Deformation and metamorphism of mafic and ultramafic lithologiesduring mylonisis at the St. Paul transfom system, mid-atlantic ridge

Álden de Brito Adrião

Daniele Brunelli (UNIMORE) and Christophe Hémond

Co tutelage/double degree: UBO and Università Degli Studi di Modena e Reggio Emilia (UNIMORE, Italy)

The COLMEIA cruise (2013) on the St. Paul fracture zone system (Equatorial Atlantic Ocean), has revealed the presence of a large transpressive domain along the northern transform fault of the St. Paul system (Figure). This region presents one of the most complex magmatic and tectonic settings of the whole Mid Ocean Ridge system. The northern boundary is affected by the presence of the Sierra Leone hot spot, interacting with the axial ridge, the segments affected by the hot spot have swollen topography related to a large amount of volcanism and increased oceanic crust production. A sharp transition to a hot-spot-free region to the south occurs inside the multiple transform system. The southern domain presents the opposite characters with a low magma production accompanied by the presence of large Oceanic Core Complexes, corrugated dome-shaped regions of seafloor created by very large offset low angle normal faults at spreading ridges.

Mylonitic rocks have been sampled along the whole system. Their composition and structure attests for polybaric decompressive deformation ranging from granulitic to the green schist facies. Along with few undeformed occurrences their composition attests for the exhumation of deep lithospheric portions composed by mantle-derived rocks variably mixed with basaltic melts and deep crustal lithologies.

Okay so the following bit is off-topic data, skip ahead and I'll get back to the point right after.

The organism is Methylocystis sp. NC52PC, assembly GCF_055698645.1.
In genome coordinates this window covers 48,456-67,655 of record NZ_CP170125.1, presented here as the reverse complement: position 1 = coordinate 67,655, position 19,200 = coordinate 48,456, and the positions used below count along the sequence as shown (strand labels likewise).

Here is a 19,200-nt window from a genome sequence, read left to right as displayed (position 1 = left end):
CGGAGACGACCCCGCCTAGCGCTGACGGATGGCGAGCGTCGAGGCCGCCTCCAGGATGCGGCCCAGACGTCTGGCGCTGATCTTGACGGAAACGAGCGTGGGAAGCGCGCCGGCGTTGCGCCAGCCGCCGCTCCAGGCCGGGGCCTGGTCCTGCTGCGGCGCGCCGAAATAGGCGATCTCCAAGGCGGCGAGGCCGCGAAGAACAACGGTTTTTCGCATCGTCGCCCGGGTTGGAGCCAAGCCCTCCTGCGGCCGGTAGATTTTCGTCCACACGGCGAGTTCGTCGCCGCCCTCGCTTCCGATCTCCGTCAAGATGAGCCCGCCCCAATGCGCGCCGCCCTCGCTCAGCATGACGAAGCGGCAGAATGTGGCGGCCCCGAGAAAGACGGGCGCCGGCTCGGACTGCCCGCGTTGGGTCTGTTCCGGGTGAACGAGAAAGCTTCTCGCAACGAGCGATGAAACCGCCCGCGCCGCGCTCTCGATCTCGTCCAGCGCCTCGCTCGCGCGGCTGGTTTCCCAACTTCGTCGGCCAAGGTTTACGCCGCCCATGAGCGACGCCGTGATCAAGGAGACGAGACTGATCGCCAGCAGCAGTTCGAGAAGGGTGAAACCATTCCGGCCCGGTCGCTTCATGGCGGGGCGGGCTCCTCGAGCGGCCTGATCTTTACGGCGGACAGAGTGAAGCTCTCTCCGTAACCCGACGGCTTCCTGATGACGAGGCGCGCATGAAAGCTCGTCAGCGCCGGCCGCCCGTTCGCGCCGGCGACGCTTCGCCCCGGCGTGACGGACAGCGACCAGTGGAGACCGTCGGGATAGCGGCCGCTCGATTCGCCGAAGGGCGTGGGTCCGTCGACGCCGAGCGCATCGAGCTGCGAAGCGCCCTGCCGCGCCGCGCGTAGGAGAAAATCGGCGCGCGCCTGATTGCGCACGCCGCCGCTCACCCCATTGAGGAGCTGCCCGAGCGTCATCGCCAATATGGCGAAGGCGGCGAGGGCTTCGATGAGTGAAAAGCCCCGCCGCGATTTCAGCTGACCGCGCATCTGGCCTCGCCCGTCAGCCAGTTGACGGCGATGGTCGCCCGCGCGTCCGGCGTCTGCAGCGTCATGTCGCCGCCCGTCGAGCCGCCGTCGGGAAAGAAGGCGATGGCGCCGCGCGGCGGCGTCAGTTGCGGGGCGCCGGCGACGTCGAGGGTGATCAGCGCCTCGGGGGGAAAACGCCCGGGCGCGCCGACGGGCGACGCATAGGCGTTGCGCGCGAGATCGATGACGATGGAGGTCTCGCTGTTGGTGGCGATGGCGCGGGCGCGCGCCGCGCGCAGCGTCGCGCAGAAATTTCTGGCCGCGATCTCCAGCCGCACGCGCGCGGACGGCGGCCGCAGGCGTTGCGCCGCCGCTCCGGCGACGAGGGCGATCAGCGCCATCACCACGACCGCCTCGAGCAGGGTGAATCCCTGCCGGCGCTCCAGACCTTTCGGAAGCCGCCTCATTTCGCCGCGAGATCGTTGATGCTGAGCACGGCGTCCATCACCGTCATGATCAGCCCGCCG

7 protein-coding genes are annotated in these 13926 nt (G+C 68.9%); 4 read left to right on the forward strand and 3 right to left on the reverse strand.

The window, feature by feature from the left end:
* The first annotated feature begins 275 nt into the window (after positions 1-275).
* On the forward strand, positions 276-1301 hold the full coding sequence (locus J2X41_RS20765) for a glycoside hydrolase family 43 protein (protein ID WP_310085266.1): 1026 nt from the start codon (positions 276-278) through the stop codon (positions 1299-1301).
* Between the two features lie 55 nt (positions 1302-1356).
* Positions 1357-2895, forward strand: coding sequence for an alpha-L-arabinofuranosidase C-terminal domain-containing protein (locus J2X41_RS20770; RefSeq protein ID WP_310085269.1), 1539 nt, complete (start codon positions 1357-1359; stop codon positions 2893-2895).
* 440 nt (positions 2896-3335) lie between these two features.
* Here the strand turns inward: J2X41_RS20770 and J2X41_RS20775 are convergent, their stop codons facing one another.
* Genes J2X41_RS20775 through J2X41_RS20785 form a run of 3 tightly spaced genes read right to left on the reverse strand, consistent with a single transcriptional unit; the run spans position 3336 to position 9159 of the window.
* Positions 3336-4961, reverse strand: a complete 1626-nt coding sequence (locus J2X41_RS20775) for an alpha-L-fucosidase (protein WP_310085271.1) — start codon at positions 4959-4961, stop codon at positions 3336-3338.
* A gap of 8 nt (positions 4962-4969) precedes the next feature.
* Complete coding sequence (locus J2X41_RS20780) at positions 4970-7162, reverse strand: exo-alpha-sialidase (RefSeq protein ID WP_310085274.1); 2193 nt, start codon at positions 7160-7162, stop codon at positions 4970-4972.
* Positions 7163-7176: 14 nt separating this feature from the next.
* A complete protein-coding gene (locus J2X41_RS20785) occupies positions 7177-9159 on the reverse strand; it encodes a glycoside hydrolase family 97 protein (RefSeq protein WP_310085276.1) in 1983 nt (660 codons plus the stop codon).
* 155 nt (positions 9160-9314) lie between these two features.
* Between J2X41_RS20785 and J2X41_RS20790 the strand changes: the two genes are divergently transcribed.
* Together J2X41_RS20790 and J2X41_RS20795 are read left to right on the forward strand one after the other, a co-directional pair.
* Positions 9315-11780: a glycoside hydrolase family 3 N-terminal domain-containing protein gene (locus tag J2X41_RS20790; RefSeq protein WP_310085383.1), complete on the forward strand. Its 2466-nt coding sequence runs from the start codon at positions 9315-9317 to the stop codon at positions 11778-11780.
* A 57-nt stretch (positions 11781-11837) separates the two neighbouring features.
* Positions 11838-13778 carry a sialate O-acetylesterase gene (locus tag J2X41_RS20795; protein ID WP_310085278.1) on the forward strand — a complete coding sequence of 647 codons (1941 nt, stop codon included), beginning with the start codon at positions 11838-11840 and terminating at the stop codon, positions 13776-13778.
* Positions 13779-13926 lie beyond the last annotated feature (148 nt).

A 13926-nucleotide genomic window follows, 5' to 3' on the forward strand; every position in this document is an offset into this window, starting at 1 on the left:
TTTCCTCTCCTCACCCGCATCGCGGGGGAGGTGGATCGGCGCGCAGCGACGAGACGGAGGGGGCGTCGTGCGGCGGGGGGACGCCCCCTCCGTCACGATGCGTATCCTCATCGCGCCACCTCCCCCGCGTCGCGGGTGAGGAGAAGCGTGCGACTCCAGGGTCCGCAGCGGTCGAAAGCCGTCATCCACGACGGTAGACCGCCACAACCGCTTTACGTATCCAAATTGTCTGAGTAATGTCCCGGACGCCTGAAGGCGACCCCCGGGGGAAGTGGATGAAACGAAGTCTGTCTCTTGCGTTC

These rocks allow defining the deformation regimes in three different settings: the deep portions of a fracture zone, a detachment regime along axial bounding normal faults and a transpressive region affecting the lithospheric mantle and the deep oceanic crust. These cases are strongly significant for the definition of the mechanical behavior of the oceanic crust in terms of strain response to different thermal regimes and variable hydrating conditions.

The main goal of the project is to define the style of deformation of the upper mantle and deep crustal portions, define the relative position of brittle-plastic transition, and the T-stress profile under different tectonic and stress-distribution settings: strike-slip, extensive and compressive. Of particular interest will be exploring the compositional control on the viscosity of the mylonitic rocks that define the strength profile of the considered section.